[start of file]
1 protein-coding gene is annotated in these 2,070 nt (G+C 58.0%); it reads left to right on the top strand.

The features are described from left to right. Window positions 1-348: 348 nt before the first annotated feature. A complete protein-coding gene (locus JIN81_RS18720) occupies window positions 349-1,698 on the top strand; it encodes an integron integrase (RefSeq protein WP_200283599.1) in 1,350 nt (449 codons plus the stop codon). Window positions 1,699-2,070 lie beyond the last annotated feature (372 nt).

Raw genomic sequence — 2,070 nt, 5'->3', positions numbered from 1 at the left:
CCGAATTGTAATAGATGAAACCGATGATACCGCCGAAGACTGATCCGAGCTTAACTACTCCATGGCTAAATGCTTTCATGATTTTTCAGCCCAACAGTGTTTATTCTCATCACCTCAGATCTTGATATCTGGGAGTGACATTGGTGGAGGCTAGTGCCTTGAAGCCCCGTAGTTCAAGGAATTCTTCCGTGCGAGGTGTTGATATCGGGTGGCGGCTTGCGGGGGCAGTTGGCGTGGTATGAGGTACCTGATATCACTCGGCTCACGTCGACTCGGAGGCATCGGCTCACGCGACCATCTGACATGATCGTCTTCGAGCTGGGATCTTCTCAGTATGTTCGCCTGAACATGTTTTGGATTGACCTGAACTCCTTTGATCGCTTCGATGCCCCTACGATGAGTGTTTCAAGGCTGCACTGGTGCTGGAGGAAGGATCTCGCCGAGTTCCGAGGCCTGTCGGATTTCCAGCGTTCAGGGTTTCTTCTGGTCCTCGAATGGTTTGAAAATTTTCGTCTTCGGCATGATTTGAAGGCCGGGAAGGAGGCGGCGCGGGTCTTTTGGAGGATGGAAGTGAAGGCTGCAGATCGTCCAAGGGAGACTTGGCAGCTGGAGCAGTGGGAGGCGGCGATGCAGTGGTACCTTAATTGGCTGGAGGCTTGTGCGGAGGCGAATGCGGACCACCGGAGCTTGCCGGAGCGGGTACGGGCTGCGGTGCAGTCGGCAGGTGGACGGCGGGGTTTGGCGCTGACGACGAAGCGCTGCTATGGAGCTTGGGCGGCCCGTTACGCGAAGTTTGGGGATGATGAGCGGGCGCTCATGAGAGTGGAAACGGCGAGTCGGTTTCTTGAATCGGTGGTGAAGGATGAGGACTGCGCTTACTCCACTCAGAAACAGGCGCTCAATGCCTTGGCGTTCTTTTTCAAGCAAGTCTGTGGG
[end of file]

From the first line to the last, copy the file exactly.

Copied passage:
1 protein-coding gene is annotated in these 2,070 nt (G+C 58.0%); it reads left to right on the top strand.

The features are described from left to right. Window positions 1-348: 348 nt before the first annotated feature. A complete protein-coding gene (locus JIN81_RS18720) occupies window positions 349-1,698 on the top strand; it encodes an integron integrase (RefSeq protein WP_200283599.1) in 1,350 nt (449 codons plus the stop codon). Window positions 1,699-2,070 lie beyond the last annotated feature (372 nt).

Raw genomic sequence — 2,070 nt, 5'->3', positions numbered from 1 at the left:
CCGAATTGTAATAGATGAAACCGATGATACCGCCGAAGACTGATCCGAGCTTAACTACTCCATGGCTAAATGCTTTCATGATTTTTCAGCCCAACAGTGTTTATTCTCATCACCTCAGATCTTGATATCTGGGAGTGACATTGGTGGAGGCTAGTGCCTTGAAGCCCCGTAGTTCAAGGAATTCTTCCGTGCGAGGTGTTGATATCGGGTGGCGGCTTGCGGGGGCAGTTGGCGTGGTATGAGGTACCTGATATCACTCGGCTCACGTCGACTCGGAGGCATCGGCTCACGCGACCATCTGACATGATCGTCTTCGAGCTGGGATCTTCTCAGTATGTTCGCCTGAACATGTTTTGGATTGACCTGAACTCCTTTGATCGCTTCGATGCCCCTACGATGAGTGTTTCAAGGCTGCACTGGTGCTGGAGGAAGGATCTCGCCGAGTTCCGAGGCCTGTCGGATTTCCAGCGTTCAGGGTTTCTTCTGGTCCTCGAATGGTTTGAAAATTTTCGTCTTCGGCATGATTTGAAGGCCGGGAAGGAGGCGGCGCGGGTCTTTTGGAGGATGGAAGTGAAGGCTGCAGATCGTCCAAGGGAGACTTGGCAGCTGGAGCAGTGGGAGGCGGCGATGCAGTGGTACCTTAATTGGCTGGAGGCTTGTGCGGAGGCGAATGCGGACCACCGGAGCTTGCCGGAGCGGGTACGGGCTGCGGTGCAGTCGGCAGGTGGACGGCGGGGTTTGGCGCTGACGACGAAGCGCTGCTATGGAGCTTGGGCGGCCCGTTACGCGAAGTTTGGGGATGATGAGCGGGCGCTCATGAGAGTGGAAACGGCGAGTCGGTTTCTTGAATCGGTGGTGAAGGATGAGGACTGCGCTTACTCCACTCAGAAACAGGCGCTCAATGCCTTGGCGTTCTTTTTCAAGCAAGTCTGTGGG